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Writing is an intensely personal task. The writer must take the many ideas that seem clear in the writer’s head and transform them into effective communication to a reader. Furthermore, the end goal of writing — communication — is only achieved if the reader in fact grasps what the writer wants to communicate.

To that end, ensuring that you write effectively and clearly requires a system to smooth the flow. You need a place and tools that help the words flow freely from your mind to your keys. I’ve always found the goings on around me to be a much looser requirement, and the software I write with to be the thing I’m more picky about.

I’m reasonably flexible on where I write. It might be on an iPad in the midst of a kitchen with kids coming in and out asking for random things, or a coffee shop, or alone in my office with headphones. It goes without saying that I’m less productive when I’m interrupted by children but some of my most popular content is a result of those writing sessions where little focus was possible for more than five minutes at a time.

However, put a frustrating writing tool in front of me and nothing will happen at all. Sure I’ll type a bit, but little productive, coherent writing will be fleshed out at the end of an hour. By contrast, with a good tool 2,000 words in an hour is a regularly attained goal.

So since I’m picky about my tools here’s a look at how I get my writing done for both online publications and for longer, book length content.

Evernote?

In the past I’ve said that I write with Evernote, but that’s no longer the case. The biggest issue with Evernote was its lag on content over a few hundred words. Given that much of my writing is right around 1,000 words, that means pretty much everything I wrote in Evernote had lag, which entirely broke my creative flow. I’ve found this to be an issue for a while and been pretty disappointed in the company as they release ‘chat’ features while continuing to have a persistent bug in the core purpose of their software.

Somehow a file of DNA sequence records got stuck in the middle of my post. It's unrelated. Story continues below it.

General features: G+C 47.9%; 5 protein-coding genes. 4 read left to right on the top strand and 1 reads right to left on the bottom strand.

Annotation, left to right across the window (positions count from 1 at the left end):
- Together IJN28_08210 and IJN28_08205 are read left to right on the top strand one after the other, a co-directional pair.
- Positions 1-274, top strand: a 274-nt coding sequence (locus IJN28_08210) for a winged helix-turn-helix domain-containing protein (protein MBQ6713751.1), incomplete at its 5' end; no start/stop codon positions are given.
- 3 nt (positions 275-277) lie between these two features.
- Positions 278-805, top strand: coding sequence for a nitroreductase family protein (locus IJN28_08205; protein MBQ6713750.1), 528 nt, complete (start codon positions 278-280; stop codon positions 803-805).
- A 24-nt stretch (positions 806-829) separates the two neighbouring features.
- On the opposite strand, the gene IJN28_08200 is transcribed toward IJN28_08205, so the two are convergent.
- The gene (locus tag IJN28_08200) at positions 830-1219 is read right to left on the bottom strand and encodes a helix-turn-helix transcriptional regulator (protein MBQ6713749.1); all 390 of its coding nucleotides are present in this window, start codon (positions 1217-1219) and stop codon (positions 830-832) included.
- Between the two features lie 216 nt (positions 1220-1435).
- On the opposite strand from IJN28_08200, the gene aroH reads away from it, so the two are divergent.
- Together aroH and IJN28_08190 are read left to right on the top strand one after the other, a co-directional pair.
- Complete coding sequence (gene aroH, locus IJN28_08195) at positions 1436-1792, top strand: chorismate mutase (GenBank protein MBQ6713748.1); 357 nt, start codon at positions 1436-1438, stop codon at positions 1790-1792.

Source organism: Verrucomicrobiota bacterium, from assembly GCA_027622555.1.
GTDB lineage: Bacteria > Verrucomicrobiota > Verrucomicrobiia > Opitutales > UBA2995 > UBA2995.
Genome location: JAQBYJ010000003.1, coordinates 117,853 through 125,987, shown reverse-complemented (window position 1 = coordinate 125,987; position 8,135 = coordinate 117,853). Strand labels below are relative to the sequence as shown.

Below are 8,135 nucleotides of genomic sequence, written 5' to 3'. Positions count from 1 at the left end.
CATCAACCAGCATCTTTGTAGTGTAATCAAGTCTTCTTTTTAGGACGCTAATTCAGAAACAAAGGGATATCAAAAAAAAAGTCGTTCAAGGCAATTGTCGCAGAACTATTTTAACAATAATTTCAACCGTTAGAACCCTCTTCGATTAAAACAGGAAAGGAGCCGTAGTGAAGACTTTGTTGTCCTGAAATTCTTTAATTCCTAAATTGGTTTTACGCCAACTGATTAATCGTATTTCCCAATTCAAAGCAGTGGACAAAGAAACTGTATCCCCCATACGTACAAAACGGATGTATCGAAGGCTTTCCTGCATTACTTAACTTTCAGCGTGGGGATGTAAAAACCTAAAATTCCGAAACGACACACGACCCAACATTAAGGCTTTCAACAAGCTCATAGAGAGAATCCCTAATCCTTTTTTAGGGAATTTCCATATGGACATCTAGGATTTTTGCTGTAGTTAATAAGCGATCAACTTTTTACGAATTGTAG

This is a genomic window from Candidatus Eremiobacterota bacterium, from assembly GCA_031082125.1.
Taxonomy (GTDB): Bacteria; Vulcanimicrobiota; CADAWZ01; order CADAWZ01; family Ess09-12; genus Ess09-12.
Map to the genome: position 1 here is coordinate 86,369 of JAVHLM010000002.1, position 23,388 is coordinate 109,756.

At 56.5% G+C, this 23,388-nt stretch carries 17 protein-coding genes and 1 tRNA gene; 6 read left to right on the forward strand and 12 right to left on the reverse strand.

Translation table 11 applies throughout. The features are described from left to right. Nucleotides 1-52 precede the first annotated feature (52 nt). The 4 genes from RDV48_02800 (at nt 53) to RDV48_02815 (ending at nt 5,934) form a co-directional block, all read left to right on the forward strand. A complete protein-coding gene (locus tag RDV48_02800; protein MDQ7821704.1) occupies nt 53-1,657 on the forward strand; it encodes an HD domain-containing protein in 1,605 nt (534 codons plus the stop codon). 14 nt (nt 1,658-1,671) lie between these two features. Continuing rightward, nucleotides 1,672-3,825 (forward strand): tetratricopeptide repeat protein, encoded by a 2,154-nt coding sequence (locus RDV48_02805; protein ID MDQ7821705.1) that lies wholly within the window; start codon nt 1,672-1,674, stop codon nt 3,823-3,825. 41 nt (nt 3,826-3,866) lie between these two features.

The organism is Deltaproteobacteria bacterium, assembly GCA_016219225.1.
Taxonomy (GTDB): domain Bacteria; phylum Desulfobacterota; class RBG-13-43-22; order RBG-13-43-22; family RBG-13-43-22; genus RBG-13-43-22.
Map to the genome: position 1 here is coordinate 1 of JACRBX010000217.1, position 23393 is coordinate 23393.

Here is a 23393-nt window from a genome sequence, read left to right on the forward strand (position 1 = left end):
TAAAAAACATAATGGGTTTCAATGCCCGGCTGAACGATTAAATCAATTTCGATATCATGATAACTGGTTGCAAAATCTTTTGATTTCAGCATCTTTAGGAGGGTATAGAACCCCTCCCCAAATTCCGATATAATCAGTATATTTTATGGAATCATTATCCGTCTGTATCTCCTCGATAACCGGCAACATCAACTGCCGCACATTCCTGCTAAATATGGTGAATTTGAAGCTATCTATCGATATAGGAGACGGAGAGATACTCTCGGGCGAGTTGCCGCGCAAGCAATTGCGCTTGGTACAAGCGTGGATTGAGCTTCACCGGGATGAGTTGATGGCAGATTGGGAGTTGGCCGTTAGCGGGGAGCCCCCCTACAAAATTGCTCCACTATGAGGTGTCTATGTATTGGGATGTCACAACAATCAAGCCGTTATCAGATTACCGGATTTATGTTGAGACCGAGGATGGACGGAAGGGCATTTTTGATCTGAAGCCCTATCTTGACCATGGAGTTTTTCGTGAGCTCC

A second beef with Evernote as a writing tool is its lack of a nice distraction-free experience. Yes you can pop a note out and make it full screen but then you’ve got lines of text way too long to read, and the default font sizes are way too small anyway for that type of usage. Sure you can tweak the font size for larger screens but then expect to have comically huge text if you check the note out on your mobile devices.

Third, Evernote is a terrible markdown editor. While there are a number of options to use Markdown and Evernote they all have some flaw that makes them pretty much useless.

The one killer thing Evernote does have is its context feature. For those who haven’t heard about this, Evernote will show you relevant content already inside your Evernote library as well as from other selected web sources. While writing with Evernote I’d regularly find old content I’d written that related to the current content I was writing so I could then create links between the articles.

This single feature simply wasn’t a big enough pull to make me sit through multi-second lag for any typing. So I moved on to better tools for creating words.

All my online ‘blogging’ is done with Ulysses and all my longer form writing that gets turned into books is done in Scrivener. But before I get there let’s look at the last thing I still use Evernote for in my writing workflow.

The Content Calendar

The only part of my writing workflow still in Evernote is my content calendar. This is basically a month by month plan of the content I’m going to write. Many sites recommend planning out a whole year but that’s not for me. In the course of 12 months I know my interests will change a bit so something that felt like a great idea to write 12 months ago was really just wasted work since I’m going to strike it from the calendar. I now plan 2-3 months at a time.

Looking ahead right now I could tell you each topic I’ll cover for the rest of the month. I can tell you the main theme of March (how to dive deeper with clients through good questioning methods) and the main theme of every month up to July.

For me this doesn’t mean I don’t write about other things or that I won’t simply abandon a month that I thought was a good idea. What it does is provide a good framework to help make sure I don’t repeat myself too much over the course of a year.

Actually, Evernote has one more benefit. Tied to every month I have a call to action that I work through. This month I’m going to tell you about coaching and developing the systems you need to be successful, after I’ve talked all about my systems for a month.

Seriously, if you’re struggling get in touch about coaching or mentoring groups.

Where in years past my blog was a bunch of stuff I felt like writing about from day to day, the end of 2015 was — and all of 2016 will be — focused on pushing my coaching and product business forward because that’s really where my heart lies.